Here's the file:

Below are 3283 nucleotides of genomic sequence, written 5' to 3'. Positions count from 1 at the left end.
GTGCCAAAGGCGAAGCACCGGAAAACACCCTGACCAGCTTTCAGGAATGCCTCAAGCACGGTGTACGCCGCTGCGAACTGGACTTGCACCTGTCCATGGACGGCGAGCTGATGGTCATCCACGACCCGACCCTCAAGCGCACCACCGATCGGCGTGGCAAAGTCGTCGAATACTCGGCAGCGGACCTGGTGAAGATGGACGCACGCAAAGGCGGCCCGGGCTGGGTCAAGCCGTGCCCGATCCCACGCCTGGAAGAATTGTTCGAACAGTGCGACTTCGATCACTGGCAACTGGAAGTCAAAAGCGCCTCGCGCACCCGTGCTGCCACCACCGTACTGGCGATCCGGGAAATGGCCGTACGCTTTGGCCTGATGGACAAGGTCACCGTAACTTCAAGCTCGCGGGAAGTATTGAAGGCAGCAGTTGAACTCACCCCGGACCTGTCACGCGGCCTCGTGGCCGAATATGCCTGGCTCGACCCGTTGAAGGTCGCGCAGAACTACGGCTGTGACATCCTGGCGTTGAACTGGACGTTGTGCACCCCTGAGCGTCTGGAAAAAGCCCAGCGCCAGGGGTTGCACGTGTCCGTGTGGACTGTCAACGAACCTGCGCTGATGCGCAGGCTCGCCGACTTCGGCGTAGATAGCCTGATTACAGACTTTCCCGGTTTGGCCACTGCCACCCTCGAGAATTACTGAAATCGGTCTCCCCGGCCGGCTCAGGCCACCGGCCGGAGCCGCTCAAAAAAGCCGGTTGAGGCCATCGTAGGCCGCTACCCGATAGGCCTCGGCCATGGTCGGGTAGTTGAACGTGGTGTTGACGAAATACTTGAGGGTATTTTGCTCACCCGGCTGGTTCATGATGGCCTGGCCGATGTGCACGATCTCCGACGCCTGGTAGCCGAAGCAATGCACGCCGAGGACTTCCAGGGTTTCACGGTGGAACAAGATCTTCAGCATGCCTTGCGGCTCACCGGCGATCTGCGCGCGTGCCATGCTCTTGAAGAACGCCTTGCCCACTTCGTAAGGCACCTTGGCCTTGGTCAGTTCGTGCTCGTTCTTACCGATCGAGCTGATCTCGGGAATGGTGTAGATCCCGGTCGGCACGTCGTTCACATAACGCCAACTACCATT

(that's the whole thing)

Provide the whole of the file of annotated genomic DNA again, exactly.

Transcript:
Below are 3283 nucleotides of genomic sequence, written 5' to 3'. Positions count from 1 at the left end.
GTGCCAAAGGCGAAGCACCGGAAAACACCCTGACCAGCTTTCAGGAATGCCTCAAGCACGGTGTACGCCGCTGCGAACTGGACTTGCACCTGTCCATGGACGGCGAGCTGATGGTCATCCACGACCCGACCCTCAAGCGCACCACCGATCGGCGTGGCAAAGTCGTCGAATACTCGGCAGCGGACCTGGTGAAGATGGACGCACGCAAAGGCGGCCCGGGCTGGGTCAAGCCGTGCCCGATCCCACGCCTGGAAGAATTGTTCGAACAGTGCGACTTCGATCACTGGCAACTGGAAGTCAAAAGCGCCTCGCGCACCCGTGCTGCCACCACCGTACTGGCGATCCGGGAAATGGCCGTACGCTTTGGCCTGATGGACAAGGTCACCGTAACTTCAAGCTCGCGGGAAGTATTGAAGGCAGCAGTTGAACTCACCCCGGACCTGTCACGCGGCCTCGTGGCCGAATATGCCTGGCTCGACCCGTTGAAGGTCGCGCAGAACTACGGCTGTGACATCCTGGCGTTGAACTGGACGTTGTGCACCCCTGAGCGTCTGGAAAAAGCCCAGCGCCAGGGGTTGCACGTGTCCGTGTGGACTGTCAACGAACCTGCGCTGATGCGCAGGCTCGCCGACTTCGGCGTAGATAGCCTGATTACAGACTTTCCCGGTTTGGCCACTGCCACCCTCGAGAATTACTGAAATCGGTCTCCCCGGCCGGCTCAGGCCACCGGCCGGAGCCGCTCAAAAAAGCCGGTTGAGGCCATCGTAGGCCGCTACCCGATAGGCCTCGGCCATGGTCGGGTAGTTGAACGTGGTGTTGACGAAATACTTGAGGGTATTTTGCTCACCCGGCTGGTTCATGATGGCCTGGCCGATGTGCACGATCTCCGACGCCTGGTAGCCGAAGCAATGCACGCCGAGGACTTCCAGGGTTTCACGGTGGAACAAGATCTTCAGCATGCCTTGCGGCTCACCGGCGATCTGCGCGCGTGCCATGCTCTTGAAGAACGCCTTGCCCACTTCGTAAGGCACCTTGGCCTTGGTCAGTTCGTGCTCGTTCTTACCGATCGAGCTGATCTCGGGAATGGTGTAGATCCCGGTCGGCACGTCGTTCACATAACGCCAACTACCATT